Things have moved enormously fast in the last five years. Microsoft's .NET addresses a number of challenges as people try to conduct development programs and communicate with devices at many remote locations over the Internet. It helps solve problems with security, provides architectural guidance, improves intraoperability, business to business operation, and reduces time to market. The ability to operate effectively in the modern world has been provided by increases in computer power, currently doubling every 18 months, improvements in connectivity featuring low cost broad band services, wireless services and a wide range of interactive devices. You can now use a combination cell phone and personal digital assistant (PDA) so that you can both communicate by voice and have access to your important data back at your office and Internet access, regardless of where you are.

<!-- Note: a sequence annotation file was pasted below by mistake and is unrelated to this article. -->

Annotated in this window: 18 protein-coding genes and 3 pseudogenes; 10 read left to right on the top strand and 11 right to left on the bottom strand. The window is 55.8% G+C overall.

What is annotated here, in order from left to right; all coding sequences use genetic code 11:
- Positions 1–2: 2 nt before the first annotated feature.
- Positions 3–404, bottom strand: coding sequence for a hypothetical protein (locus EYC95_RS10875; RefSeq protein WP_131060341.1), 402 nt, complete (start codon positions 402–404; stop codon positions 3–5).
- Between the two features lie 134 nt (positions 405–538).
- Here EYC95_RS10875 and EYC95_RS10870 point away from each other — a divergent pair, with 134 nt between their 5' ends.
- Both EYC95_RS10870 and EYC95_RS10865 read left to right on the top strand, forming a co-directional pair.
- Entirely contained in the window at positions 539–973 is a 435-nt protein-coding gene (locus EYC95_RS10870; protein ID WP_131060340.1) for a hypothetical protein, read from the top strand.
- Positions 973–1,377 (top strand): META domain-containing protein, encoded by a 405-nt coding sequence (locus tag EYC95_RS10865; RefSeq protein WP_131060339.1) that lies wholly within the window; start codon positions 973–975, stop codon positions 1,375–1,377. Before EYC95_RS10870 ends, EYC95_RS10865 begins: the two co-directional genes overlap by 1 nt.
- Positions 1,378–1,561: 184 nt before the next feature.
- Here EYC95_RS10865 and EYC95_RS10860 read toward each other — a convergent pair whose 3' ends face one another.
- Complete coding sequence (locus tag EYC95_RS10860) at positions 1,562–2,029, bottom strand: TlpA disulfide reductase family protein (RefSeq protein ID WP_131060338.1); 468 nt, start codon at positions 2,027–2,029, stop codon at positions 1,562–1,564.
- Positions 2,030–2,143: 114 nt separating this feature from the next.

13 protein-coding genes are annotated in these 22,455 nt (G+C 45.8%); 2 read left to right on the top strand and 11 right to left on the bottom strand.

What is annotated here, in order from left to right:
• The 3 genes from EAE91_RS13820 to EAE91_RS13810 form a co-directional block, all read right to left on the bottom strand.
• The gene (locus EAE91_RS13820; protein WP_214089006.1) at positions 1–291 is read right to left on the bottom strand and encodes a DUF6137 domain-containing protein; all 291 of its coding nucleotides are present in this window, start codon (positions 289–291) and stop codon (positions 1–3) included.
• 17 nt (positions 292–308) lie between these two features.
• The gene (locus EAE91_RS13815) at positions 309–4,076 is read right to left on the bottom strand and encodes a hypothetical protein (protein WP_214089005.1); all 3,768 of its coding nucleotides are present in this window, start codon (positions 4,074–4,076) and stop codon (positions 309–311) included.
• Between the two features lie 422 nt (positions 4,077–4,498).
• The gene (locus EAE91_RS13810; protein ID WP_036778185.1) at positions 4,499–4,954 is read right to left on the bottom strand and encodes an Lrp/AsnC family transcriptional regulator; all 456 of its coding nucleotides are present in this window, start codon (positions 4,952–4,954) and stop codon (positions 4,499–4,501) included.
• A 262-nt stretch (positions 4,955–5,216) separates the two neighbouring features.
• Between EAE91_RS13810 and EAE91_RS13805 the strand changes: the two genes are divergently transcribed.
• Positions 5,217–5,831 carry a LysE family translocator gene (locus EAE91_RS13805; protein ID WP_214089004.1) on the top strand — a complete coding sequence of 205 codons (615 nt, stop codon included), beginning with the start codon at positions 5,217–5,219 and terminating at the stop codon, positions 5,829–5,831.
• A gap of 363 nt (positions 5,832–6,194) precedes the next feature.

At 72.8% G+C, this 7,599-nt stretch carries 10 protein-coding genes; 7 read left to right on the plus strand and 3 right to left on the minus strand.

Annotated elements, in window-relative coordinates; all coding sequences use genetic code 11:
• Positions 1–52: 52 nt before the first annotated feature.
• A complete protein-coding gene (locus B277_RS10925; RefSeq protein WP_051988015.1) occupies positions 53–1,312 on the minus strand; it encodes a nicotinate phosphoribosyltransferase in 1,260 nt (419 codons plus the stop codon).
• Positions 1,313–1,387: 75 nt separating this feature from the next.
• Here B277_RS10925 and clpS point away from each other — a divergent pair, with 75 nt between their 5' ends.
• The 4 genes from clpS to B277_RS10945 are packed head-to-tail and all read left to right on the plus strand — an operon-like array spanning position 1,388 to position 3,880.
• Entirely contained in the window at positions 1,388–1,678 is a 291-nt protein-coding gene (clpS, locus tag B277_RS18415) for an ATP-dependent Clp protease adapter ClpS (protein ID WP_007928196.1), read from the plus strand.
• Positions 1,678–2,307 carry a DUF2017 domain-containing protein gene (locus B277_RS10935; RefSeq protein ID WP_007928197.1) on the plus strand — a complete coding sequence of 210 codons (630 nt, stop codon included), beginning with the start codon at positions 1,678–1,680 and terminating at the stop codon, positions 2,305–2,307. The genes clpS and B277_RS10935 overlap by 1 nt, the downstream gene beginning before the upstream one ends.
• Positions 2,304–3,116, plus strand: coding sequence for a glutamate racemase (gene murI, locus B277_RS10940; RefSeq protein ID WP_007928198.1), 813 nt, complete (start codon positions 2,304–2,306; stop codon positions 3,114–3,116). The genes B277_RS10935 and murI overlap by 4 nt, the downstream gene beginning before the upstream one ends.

Integration has become imperative in and between organizations and in an individual's personal network. Integration has had the problem of historically being an afterthought. It has been regarded as too hard, too expensive, too slow and too brittle. .NET provides a solution to integration problems. It is based on the Extended Markup Language (XML), uses a universal data format and outputs an intermediate language (IL) independent of other programming languages. It adapts to devices, connects senders to receivers, and provides programmable XML web servers. .NET is a follow on to earlier XML web services that implemented service interactions across the web. It provides a number of special services including Common Language Runtime and a collection of unified classes. Common Language Runtime manages running code, verifies type safety, provides garbage collection, error handling and security provisions. The unified classes include (Active Server Pages), (Active Data Objects) and enterprise services. In .NET they are clustered under system, system.drawing, system.web, system.XML and other headings. Mr. Rolon provided a series of charts showing the large number of things included under these headings. Common Language Runtime supports threading so any language can use threading. It manages running code and provides memory management. Execution does not used interpreted code. .NET can do either Just In Time (JIT) compiling before immediate execution or can execute a more optimized set of compiled code. The .NET unified programming model provides consistent (Application Programming Interface) API availability regardless of the language used and programming model. .NET supports more than 30 languages, providing tools that work in multiple languages and across languages and platforms, and is simple to use.